Sudan: Former al-Bashir regime official claims to be transferred to the ICC

In Khartoum, a former al-Bashir regime official on trial in Sudan for war crimes in Darfur announced that he would prefer to be tried before the ICC, the International Criminal Court, and not in his country. Ahmed Haroun has also been wanted by the ICC since 2007 for the same crimes. Haroun held several positions with al-Bashir, including head of the ruling National Congress party, minister of state in the Ministry of the Interior, and general coordinator of the People’s Police, a kind of militia under the Ministry of the Interior.
In a statement widely shared on social networks since Tuesday, Ahmed Haroun, the former Sudanese official, expressed his wish to be transferred to the ICC.
This announcement comes after his refusal to cooperate with the commission in charge of establishing the truth about the crimes in Darfur, during a new appearance earlier this week.
Ahmed Haroun accuses the local authorities of keeping him in detention “in violation of the law” adding that he has been “deprived” of the right to challenge his arrest. An authority “with such an appalling practice of law,” he claims, that it will “not be able or willing to dispense justice,” he wrote. It is for these and other reasons, he explains, that “I confidently announce my preference to have my case referred to the ICC.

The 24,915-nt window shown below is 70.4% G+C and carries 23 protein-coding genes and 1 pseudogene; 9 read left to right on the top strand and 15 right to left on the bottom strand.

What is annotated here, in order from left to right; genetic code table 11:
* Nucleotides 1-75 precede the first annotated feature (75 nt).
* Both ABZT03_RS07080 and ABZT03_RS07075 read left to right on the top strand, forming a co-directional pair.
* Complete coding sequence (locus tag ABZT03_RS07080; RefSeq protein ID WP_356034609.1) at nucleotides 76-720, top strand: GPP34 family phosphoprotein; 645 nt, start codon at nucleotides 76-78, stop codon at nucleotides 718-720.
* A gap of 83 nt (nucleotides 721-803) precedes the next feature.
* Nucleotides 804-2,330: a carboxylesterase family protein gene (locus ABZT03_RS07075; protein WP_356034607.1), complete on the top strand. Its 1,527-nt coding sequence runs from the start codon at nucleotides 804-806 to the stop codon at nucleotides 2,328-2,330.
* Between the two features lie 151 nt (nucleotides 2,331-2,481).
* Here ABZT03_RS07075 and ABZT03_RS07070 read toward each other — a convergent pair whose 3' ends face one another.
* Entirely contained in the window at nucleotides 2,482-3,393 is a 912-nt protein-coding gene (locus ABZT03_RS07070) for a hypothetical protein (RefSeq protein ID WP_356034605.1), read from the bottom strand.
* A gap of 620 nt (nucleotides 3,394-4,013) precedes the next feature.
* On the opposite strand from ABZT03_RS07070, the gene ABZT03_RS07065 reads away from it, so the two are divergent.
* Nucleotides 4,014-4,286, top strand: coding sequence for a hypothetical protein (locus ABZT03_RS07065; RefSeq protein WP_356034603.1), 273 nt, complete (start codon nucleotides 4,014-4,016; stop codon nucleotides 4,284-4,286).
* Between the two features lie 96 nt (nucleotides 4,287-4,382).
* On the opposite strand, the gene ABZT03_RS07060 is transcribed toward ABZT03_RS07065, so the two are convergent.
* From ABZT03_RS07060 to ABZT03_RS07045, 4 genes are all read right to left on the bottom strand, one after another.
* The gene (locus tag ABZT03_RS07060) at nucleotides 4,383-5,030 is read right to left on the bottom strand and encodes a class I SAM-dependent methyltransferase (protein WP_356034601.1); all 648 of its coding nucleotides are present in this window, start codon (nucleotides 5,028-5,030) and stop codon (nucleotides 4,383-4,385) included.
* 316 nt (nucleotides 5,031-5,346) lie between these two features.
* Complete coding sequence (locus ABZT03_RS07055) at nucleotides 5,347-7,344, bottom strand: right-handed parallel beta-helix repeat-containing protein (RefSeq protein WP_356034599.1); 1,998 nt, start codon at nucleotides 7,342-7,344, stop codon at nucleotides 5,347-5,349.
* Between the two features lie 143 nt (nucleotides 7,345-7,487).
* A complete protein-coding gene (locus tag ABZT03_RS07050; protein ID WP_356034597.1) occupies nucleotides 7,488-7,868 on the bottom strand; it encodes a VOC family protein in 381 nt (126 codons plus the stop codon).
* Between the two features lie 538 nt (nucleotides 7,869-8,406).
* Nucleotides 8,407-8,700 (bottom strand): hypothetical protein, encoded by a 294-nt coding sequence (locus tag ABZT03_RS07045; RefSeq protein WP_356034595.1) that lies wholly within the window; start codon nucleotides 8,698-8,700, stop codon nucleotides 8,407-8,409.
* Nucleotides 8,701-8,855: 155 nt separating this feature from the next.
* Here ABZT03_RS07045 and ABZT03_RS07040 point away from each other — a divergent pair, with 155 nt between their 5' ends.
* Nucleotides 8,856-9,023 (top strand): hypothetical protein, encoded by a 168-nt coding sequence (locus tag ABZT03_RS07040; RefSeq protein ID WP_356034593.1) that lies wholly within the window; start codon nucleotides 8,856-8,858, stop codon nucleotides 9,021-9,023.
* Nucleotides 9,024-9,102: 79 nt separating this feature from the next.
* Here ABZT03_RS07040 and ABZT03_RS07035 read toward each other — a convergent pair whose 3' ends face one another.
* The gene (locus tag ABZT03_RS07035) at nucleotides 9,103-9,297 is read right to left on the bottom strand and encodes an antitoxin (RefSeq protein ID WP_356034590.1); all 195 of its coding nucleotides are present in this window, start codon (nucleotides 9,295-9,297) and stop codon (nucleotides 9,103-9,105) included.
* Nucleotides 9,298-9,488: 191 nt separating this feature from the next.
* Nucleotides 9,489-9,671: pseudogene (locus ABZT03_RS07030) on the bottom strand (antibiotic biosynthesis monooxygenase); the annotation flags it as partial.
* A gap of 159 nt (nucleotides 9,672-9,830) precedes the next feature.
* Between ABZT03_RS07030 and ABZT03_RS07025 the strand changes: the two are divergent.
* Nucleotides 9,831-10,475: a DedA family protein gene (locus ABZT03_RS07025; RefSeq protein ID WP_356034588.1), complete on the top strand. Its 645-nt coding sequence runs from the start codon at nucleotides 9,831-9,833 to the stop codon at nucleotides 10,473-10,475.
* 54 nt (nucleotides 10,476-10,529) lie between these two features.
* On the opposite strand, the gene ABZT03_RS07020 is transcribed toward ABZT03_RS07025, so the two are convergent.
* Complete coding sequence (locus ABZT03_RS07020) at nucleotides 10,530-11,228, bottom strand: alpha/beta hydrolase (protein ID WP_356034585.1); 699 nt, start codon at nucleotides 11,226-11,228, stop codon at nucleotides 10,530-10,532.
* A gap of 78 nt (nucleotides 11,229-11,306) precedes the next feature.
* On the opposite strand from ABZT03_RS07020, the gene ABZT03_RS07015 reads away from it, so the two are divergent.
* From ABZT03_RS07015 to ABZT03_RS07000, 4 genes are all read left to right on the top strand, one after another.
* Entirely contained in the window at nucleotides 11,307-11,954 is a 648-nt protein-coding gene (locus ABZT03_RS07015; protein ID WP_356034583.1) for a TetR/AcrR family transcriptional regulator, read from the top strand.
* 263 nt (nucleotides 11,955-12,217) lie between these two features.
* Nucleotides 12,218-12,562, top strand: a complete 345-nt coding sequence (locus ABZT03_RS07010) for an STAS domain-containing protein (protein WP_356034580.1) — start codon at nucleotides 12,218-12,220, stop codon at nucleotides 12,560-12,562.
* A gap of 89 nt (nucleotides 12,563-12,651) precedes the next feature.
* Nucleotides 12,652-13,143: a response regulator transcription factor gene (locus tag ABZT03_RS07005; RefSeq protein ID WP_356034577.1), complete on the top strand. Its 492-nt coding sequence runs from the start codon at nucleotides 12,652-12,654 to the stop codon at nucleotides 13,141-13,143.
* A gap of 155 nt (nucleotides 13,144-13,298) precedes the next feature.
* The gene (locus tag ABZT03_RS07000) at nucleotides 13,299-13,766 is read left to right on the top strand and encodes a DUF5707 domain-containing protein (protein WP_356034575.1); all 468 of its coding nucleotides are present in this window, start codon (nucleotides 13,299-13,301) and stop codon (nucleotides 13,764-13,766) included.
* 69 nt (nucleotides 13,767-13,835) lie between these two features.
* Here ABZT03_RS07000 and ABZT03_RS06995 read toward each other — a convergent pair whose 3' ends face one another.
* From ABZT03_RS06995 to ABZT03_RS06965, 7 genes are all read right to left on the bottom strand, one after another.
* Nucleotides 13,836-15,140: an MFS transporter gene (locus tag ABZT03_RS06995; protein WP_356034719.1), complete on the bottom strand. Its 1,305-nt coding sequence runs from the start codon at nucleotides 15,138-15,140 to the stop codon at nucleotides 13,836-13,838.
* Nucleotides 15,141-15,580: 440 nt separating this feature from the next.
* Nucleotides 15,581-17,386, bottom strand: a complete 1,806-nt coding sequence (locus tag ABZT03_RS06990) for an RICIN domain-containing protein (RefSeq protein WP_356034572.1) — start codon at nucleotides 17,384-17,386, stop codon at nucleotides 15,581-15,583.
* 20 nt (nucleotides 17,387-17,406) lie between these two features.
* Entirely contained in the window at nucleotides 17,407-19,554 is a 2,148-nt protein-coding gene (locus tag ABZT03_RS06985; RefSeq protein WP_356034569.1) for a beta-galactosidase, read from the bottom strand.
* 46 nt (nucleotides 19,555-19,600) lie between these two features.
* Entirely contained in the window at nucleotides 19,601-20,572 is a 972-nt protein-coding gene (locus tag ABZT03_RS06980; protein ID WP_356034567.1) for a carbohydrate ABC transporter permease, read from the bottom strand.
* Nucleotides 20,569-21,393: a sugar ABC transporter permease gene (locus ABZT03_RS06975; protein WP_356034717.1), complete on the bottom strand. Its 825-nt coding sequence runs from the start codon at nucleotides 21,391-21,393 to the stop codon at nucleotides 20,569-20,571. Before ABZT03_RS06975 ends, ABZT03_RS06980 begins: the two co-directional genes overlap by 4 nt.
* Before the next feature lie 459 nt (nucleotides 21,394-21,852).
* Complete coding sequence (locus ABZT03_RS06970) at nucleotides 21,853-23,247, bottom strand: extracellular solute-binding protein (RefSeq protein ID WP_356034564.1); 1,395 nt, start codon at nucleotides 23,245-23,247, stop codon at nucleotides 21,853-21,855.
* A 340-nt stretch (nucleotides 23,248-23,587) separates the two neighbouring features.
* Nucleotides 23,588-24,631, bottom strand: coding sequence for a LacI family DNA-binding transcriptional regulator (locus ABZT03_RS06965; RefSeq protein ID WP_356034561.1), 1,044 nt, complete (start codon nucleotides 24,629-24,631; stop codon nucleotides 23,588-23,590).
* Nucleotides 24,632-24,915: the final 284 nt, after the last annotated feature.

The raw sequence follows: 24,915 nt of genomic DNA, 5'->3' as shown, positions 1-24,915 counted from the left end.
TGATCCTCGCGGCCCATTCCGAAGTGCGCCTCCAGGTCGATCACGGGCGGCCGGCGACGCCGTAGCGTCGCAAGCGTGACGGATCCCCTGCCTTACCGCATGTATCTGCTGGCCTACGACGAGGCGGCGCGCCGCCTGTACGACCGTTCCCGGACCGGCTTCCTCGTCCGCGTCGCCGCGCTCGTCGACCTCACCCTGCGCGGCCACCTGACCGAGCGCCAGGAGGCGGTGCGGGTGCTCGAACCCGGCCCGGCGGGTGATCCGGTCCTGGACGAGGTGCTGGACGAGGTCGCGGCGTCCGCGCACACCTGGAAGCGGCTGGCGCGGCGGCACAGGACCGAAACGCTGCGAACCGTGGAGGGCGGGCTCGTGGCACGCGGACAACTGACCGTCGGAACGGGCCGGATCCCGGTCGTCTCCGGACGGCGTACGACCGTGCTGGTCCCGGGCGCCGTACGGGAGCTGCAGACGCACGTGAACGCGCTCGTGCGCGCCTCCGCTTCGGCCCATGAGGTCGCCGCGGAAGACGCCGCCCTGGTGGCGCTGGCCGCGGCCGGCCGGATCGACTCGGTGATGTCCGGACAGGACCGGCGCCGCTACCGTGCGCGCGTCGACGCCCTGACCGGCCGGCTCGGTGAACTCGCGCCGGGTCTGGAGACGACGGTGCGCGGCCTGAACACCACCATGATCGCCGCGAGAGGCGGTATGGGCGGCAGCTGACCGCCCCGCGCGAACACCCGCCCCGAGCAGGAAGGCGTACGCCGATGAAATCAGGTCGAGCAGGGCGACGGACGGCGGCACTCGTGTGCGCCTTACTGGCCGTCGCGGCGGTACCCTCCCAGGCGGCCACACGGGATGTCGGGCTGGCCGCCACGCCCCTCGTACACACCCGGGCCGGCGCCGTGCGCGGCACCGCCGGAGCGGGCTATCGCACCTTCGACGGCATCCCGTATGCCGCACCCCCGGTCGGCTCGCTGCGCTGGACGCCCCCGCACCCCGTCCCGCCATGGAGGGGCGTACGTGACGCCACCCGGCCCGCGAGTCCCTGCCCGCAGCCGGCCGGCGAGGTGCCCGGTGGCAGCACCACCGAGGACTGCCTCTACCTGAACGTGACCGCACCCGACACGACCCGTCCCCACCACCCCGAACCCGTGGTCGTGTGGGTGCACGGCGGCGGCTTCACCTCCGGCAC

The arrest warrant issued against him by the International Criminal Court in 2007 contains 42 charges, including murder, rape, torture, persecution and looting.
Other Sudanese officials are also being sought by the ICC, led by deposed President Omar al-Bashir, who is being held and tried in Khartoum. Last year, Ali Kosheib, leader of the Janjawid militia, also implicated in atrocities in Darfur, surrendered to the International Criminal Court.